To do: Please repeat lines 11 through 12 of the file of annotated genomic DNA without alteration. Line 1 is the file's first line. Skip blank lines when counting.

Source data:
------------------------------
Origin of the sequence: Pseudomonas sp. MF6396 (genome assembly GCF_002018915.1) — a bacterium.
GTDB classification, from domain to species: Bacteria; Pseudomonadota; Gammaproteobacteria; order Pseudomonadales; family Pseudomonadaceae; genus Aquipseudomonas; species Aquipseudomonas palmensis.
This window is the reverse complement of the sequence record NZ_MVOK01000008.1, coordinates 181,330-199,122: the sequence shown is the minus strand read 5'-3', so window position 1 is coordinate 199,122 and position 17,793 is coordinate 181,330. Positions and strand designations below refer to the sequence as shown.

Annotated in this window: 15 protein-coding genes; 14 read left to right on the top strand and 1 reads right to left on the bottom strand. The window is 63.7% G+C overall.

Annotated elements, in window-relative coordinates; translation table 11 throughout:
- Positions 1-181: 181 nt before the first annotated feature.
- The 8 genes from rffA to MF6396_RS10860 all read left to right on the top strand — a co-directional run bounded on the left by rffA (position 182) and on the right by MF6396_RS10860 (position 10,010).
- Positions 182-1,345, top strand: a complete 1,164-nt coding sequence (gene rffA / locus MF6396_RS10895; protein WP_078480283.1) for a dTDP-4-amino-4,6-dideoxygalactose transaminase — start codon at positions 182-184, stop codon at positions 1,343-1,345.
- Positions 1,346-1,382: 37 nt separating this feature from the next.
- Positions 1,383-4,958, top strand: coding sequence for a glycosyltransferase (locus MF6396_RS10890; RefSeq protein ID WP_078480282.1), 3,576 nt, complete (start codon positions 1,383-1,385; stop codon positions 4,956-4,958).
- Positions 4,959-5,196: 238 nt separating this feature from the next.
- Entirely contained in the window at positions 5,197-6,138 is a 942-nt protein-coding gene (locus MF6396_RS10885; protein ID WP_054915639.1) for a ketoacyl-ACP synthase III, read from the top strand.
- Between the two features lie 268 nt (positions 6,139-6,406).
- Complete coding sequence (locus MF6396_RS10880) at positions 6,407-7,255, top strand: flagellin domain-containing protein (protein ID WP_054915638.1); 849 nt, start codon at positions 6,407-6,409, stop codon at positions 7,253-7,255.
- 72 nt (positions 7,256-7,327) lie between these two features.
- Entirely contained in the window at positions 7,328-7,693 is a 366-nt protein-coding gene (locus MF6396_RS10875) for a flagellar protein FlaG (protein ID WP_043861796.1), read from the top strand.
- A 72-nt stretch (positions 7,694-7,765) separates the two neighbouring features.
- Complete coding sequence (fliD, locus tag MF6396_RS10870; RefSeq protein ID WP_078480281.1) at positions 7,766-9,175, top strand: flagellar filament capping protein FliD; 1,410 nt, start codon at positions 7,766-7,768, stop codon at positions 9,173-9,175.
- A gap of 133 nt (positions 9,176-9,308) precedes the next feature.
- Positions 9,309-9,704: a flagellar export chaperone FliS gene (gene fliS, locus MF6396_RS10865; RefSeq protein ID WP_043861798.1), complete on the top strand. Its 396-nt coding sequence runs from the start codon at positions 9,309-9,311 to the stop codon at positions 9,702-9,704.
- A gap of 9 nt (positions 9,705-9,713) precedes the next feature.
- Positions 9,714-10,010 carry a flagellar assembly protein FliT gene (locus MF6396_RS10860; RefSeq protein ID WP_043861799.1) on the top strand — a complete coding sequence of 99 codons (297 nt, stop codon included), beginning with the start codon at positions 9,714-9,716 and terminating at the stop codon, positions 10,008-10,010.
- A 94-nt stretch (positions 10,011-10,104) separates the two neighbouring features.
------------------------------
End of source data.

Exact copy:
- Positions 4,959-5,196: 238 nt separating this feature from the next.
- Entirely contained in the window at positions 5,197-6,138 is a 942-nt protein-coding gene (locus MF6396_RS10885; protein ID WP_054915639.1) for a ketoacyl-ACP synthase III, read from the top strand.